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(P2-97) The Differences Between Triage and Start that are Applied to Train Derailment

  • A. Hashimoto (a1), T. Ueda (a1), J. Hirata (a1), K. Kuboyama (a1), T. Yamada (a1) and J. Kotani (a1)...

Abstract

The derailment accident occurred on 25 April 2005. 562 passengers were injured and 107 people died. Based on our periodic training in mass disaster triage, we accepted 113 wounded victims regardless of the severity of their condition. Initially, Simple Triage and Rapid Treatment was supposed to be performed by an emergency physician as a triage officer but START is not the most effective method for this case because patients of different severity levels were admitted to our hospital. Therefore, we performed triage by inspection and palpation based on our experience and intuition. Patient's facial color, breathing patterns, and trauma were processed for inspection. Furthermore, palpation was carried on without counting pulse and we diagnosed victims based upon strength of pulse and sensation of cold. From inspirational and sensuous diagnosis, the severity was determined. Comparing START with experiential and intuitive triage, differences between level of consciousness, the severity of trauma, and vital sign were examined. In addition, which components were necessary for primary survey was also reviewed.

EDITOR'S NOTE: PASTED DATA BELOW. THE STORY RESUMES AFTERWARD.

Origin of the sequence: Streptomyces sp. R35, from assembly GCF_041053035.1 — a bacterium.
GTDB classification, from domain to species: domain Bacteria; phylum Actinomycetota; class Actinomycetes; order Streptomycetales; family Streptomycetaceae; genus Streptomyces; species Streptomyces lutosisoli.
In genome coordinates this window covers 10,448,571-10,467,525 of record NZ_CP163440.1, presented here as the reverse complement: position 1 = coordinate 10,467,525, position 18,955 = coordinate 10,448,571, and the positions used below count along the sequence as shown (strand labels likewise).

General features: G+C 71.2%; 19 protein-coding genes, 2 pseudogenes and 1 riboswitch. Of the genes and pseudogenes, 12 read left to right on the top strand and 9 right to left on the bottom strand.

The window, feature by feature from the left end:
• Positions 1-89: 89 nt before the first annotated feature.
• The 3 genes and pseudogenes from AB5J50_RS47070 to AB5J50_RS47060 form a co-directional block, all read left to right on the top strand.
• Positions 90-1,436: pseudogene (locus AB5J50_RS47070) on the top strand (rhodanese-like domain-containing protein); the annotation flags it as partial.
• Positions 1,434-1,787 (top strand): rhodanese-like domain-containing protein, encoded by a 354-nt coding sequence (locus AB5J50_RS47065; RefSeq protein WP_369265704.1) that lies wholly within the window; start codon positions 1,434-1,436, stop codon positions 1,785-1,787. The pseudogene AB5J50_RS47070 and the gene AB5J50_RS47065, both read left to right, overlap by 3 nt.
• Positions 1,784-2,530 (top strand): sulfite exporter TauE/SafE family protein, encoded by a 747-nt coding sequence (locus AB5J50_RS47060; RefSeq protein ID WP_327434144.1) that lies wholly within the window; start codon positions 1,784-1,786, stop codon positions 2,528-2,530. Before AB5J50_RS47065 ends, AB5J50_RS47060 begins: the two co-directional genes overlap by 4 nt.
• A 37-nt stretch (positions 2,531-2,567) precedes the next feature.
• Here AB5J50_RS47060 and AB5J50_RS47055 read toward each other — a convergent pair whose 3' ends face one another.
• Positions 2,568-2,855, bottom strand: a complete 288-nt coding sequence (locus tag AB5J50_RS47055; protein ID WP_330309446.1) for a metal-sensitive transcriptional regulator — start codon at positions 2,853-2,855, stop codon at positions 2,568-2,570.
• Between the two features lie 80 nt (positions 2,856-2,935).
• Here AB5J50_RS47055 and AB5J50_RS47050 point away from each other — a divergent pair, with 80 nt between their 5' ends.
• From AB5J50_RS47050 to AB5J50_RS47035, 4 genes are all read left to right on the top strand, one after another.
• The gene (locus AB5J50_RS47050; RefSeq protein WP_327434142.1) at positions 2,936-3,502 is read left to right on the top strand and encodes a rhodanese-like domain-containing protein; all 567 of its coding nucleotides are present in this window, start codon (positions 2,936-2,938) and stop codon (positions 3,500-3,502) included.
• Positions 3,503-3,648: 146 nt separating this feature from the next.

Method

Severe or moderate, which were evaluated from ISS, vital sign, and Revised Trauma Score: RTS, Probability of survival: PS, were classified and then agreement rate, sensitivity, and specificity between START (S model) and triage (D model) were assessed. For START, data was extracted from clinical records.

Result

Agreement rate between the S model and the D model was 76.9%. Moreover, at the percentage of questions answered, the S model showed 84.2% and the D model showed 68.4%. Thus the experiment showed significant difference. 5 over triage cases appeared when the D model was operated. RTS, vital sign, and PS did not show great differences.

Conclusion

It could be difficult and insufficient to use START when a mass disaster occurs, however experiential and intuitive triage is also effective as START.

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